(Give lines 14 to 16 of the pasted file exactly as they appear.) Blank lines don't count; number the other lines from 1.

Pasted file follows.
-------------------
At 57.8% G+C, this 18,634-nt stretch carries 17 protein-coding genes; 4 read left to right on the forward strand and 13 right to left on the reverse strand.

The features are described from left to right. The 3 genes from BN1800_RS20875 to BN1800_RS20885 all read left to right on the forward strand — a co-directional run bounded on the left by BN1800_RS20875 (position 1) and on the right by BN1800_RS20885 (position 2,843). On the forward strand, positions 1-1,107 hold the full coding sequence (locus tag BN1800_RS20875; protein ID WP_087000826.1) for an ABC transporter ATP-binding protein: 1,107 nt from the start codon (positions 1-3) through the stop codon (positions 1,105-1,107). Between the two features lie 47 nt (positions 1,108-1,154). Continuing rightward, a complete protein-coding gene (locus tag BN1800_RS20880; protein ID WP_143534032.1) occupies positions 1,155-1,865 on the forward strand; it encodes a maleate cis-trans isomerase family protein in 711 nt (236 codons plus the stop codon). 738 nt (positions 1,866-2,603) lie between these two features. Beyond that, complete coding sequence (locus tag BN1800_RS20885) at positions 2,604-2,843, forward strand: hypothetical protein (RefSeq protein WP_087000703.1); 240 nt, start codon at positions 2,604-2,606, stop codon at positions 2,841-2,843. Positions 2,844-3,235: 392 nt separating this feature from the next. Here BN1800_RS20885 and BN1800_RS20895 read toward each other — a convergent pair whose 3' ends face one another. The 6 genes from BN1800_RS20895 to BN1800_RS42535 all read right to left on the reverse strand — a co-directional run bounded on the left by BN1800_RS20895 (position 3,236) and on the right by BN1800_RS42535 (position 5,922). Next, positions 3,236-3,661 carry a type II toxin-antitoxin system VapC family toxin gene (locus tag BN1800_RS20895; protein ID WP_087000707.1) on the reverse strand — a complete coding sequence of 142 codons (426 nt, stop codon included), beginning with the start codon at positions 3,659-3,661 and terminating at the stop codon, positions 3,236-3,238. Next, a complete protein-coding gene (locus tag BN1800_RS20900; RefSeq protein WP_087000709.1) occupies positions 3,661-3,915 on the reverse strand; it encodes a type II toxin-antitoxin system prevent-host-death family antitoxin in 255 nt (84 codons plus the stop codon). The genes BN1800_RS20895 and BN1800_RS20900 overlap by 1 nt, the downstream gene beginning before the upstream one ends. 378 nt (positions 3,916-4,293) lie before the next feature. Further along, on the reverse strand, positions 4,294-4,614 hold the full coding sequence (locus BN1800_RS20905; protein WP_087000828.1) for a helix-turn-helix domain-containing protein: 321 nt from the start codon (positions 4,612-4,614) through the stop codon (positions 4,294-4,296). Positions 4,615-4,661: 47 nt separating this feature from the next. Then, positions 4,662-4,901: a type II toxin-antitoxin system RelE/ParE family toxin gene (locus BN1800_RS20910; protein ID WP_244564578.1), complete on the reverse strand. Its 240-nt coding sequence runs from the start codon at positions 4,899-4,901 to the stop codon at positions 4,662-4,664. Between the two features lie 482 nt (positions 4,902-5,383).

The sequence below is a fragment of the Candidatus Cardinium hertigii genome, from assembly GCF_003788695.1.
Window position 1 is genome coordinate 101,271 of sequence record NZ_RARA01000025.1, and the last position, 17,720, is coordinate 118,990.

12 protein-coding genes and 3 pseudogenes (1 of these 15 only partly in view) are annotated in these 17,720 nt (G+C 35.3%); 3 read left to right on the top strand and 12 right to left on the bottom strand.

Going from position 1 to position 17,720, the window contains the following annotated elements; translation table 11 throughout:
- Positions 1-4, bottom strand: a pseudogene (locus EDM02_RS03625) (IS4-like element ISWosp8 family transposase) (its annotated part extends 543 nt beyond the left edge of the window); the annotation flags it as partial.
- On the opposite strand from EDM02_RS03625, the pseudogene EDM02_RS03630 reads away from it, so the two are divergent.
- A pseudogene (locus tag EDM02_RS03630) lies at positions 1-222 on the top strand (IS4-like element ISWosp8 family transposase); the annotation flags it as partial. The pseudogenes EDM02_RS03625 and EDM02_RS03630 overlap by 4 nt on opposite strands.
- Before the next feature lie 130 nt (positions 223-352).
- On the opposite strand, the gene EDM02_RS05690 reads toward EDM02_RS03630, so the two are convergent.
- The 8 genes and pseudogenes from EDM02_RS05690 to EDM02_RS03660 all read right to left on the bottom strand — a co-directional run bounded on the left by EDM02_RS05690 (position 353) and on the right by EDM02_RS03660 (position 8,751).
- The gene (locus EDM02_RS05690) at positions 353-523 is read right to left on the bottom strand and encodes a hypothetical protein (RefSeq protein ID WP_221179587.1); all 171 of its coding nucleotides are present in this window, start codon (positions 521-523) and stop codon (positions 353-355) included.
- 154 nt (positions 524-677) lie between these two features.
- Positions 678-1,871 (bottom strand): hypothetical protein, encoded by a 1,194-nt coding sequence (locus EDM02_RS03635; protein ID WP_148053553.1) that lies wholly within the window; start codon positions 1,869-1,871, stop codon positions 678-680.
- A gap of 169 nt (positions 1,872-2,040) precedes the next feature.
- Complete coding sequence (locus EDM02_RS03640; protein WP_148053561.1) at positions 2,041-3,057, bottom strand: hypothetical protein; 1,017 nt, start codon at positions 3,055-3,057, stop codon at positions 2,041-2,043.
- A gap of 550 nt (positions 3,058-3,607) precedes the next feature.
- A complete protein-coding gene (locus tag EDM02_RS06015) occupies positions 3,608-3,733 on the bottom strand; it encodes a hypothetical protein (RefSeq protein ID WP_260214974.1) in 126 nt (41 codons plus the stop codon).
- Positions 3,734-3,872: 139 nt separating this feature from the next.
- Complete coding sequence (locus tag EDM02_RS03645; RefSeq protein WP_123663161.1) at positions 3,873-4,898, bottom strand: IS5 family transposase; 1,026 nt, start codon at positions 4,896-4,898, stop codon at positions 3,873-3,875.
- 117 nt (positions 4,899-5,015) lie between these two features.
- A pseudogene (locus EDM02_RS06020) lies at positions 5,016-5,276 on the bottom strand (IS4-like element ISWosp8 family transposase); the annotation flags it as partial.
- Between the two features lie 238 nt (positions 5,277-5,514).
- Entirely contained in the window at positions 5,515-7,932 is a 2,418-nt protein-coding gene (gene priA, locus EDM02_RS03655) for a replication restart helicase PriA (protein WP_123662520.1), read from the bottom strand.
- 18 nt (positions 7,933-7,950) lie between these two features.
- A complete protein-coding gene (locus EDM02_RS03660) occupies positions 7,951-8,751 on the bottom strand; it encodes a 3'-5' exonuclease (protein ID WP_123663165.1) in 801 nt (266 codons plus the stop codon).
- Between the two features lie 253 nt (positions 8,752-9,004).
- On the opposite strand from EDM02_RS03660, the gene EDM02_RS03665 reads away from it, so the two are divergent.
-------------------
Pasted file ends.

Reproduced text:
- 154 nt (positions 524-677) lie between these two features.
- Positions 678-1,871 (bottom strand): hypothetical protein, encoded by a 1,194-nt coding sequence (locus EDM02_RS03635; protein ID WP_148053553.1) that lies wholly within the window; start codon positions 1,869-1,871, stop codon positions 678-680.
- A gap of 169 nt (positions 1,872-2,040) precedes the next feature.